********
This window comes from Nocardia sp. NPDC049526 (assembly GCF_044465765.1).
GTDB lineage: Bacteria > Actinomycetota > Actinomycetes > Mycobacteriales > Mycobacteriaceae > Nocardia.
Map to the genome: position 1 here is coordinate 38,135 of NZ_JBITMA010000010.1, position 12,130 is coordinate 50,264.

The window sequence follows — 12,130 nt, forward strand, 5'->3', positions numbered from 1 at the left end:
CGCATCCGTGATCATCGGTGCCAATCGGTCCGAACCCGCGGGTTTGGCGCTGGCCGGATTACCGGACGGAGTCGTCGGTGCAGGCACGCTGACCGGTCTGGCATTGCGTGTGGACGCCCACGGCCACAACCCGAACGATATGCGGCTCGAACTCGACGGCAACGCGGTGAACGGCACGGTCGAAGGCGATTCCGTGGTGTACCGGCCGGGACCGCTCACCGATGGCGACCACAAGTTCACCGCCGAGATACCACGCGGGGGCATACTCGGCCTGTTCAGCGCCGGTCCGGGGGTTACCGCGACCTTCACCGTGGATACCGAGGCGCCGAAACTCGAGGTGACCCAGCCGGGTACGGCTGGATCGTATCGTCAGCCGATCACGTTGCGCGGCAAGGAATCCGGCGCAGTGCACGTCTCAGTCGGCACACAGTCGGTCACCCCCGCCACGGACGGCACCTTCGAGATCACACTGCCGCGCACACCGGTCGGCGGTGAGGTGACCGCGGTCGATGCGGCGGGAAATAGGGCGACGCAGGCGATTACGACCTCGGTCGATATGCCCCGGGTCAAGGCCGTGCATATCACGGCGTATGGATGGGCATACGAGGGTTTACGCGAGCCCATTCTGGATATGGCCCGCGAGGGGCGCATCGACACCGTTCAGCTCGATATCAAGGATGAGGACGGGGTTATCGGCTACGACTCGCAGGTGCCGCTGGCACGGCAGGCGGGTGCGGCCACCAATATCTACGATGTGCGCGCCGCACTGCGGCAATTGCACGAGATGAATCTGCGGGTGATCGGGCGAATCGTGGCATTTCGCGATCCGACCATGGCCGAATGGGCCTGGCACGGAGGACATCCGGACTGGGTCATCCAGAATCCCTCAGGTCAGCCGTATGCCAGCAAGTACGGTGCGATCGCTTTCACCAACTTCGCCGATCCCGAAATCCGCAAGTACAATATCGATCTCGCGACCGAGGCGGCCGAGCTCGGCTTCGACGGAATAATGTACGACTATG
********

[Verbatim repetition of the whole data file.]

This window comes from Nocardia sp. NPDC049526 (assembly GCF_044465765.1).
GTDB lineage: Bacteria > Actinomycetota > Actinomycetes > Mycobacteriales > Mycobacteriaceae > Nocardia.
Map to the genome: position 1 here is coordinate 38,135 of NZ_JBITMA010000010.1, position 12,130 is coordinate 50,264.

The window sequence follows — 12,130 nt, forward strand, 5'->3', positions numbered from 1 at the left end:
CGCATCCGTGATCATCGGTGCCAATCGGTCCGAACCCGCGGGTTTGGCGCTGGCCGGATTACCGGACGGAGTCGTCGGTGCAGGCACGCTGACCGGTCTGGCATTGCGTGTGGACGCCCACGGCCACAACCCGAACGATATGCGGCTCGAACTCGACGGCAACGCGGTGAACGGCACGGTCGAAGGCGATTCCGTGGTGTACCGGCCGGGACCGCTCACCGATGGCGACCACAAGTTCACCGCCGAGATACCACGCGGGGGCATACTCGGCCTGTTCAGCGCCGGTCCGGGGGTTACCGCGACCTTCACCGTGGATACCGAGGCGCCGAAACTCGAGGTGACCCAGCCGGGTACGGCTGGATCGTATCGTCAGCCGATCACGTTGCGCGGCAAGGAATCCGGCGCAGTGCACGTCTCAGTCGGCACACAGTCGGTCACCCCCGCCACGGACGGCACCTTCGAGATCACACTGCCGCGCACACCGGTCGGCGGTGAGGTGACCGCGGTCGATGCGGCGGGAAATAGGGCGACGCAGGCGATTACGACCTCGGTCGATATGCCCCGGGTCAAGGCCGTGCATATCACGGCGTATGGATGGGCATACGAGGGTTTACGCGAGCCCATTCTGGATATGGCCCGCGAGGGGCGCATCGACACCGTTCAGCTCGATATCAAGGATGAGGACGGGGTTATCGGCTACGACTCGCAGGTGCCGCTGGCACGGCAGGCGGGTGCGGCCACCAATATCTACGATGTGCGCGCCGCACTGCGGCAATTGCACGAGATGAATCTGCGGGTGATCGGGCGAATCGTGGCATTTCGCGATCCGACCATGGCCGAATGGGCCTGGCACGGAGGACATCCGGACTGGGTCATCCAGAATCCCTCAGGTCAGCCGTATGCCAGCAAGTACGGTGCGATCGCTTTCACCAACTTCGCCGATCCCGAAATCCGCAAGTACAATATCGATCTCGCGACCGAGGCGGCCGAGCTCGGCTTCGACGGAATAATGTACGACTATG